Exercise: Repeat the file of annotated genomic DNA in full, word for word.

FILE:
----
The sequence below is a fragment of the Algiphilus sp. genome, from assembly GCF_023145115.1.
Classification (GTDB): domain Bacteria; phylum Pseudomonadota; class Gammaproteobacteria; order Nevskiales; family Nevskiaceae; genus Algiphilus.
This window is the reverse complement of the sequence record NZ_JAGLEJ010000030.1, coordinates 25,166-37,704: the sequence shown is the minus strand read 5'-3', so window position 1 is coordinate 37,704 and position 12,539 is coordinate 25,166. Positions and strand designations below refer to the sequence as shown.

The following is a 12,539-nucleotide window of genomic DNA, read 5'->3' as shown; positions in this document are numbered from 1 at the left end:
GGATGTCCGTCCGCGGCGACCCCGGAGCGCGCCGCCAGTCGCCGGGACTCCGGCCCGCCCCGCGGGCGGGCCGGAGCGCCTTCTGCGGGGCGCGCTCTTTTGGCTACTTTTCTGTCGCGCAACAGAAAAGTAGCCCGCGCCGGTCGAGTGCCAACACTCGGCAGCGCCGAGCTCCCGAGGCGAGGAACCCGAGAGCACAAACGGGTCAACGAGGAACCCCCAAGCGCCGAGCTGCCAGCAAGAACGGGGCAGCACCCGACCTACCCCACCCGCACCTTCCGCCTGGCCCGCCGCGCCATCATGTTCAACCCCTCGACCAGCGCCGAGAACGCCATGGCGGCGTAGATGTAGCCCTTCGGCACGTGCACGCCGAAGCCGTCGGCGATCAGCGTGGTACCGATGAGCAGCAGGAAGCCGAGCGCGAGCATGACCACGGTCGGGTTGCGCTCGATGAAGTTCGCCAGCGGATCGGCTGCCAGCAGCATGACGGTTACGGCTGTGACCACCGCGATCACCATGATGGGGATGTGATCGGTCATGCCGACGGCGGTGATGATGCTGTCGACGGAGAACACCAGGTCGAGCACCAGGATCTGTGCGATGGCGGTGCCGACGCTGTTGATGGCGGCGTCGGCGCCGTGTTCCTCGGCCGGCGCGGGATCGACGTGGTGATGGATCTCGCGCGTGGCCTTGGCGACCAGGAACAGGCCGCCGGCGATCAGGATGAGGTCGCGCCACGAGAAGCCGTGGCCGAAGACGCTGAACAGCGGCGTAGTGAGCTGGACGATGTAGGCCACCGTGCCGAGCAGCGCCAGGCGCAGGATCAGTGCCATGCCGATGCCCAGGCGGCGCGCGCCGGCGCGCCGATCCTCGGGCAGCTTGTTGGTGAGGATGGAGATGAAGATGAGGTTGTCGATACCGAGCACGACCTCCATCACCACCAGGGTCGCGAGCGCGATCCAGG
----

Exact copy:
The sequence below is a fragment of the Algiphilus sp. genome, from assembly GCF_023145115.1.
Classification (GTDB): domain Bacteria; phylum Pseudomonadota; class Gammaproteobacteria; order Nevskiales; family Nevskiaceae; genus Algiphilus.
This window is the reverse complement of the sequence record NZ_JAGLEJ010000030.1, coordinates 25,166-37,704: the sequence shown is the minus strand read 5'-3', so window position 1 is coordinate 37,704 and position 12,539 is coordinate 25,166. Positions and strand designations below refer to the sequence as shown.

The following is a 12,539-nucleotide window of genomic DNA, read 5'->3' as shown; positions in this document are numbered from 1 at the left end:
GGATGTCCGTCCGCGGCGACCCCGGAGCGCGCCGCCAGTCGCCGGGACTCCGGCCCGCCCCGCGGGCGGGCCGGAGCGCCTTCTGCGGGGCGCGCTCTTTTGGCTACTTTTCTGTCGCGCAACAGAAAAGTAGCCCGCGCCGGTCGAGTGCCAACACTCGGCAGCGCCGAGCTCCCGAGGCGAGGAACCCGAGAGCACAAACGGGTCAACGAGGAACCCCCAAGCGCCGAGCTGCCAGCAAGAACGGGGCAGCACCCGACCTACCCCACCCGCACCTTCCGCCTGGCCCGCCGCGCCATCATGTTCAACCCCTCGACCAGCGCCGAGAACGCCATGGCGGCGTAGATGTAGCCCTTCGGCACGTGCACGCCGAAGCCGTCGGCGATCAGCGTGGTACCGATGAGCAGCAGGAAGCCGAGCGCGAGCATGACCACGGTCGGGTTGCGCTCGATGAAGTTCGCCAGCGGATCGGCTGCCAGCAGCATGACGGTTACGGCTGTGACCACCGCGATCACCATGATGGGGATGTGATCGGTCATGCCGACGGCGGTGATGATGCTGTCGACGGAGAACACCAGGTCGAGCACCAGGATCTGTGCGATGGCGGTGCCGACGCTGTTGATGGCGGCGTCGGCGCCGTGTTCCTCGGCCGGCGCGGGATCGACGTGGTGATGGATCTCGCGCGTGGCCTTGGCGACCAGGAACAGGCCGCCGGCGATCAGGATGAGGTCGCGCCACGAGAAGCCGTGGCCGAAGACGCTGAACAGCGGCGTAGTGAGCTGGACGATGTAGGCCACCGTGCCGAGCAGCGCCAGGCGCAGGATCAGTGCCATGCCGATGCCCAGGCGGCGCGCGCCGGCGCGCCGATCCTCGGGCAGCTTGTTGGTGAGGATGGAGATGAAGATGAGGTTGTCGATACCGAGCACGACCTCCATCACCACCAGGGTCGCGAGCGCGATCCAGG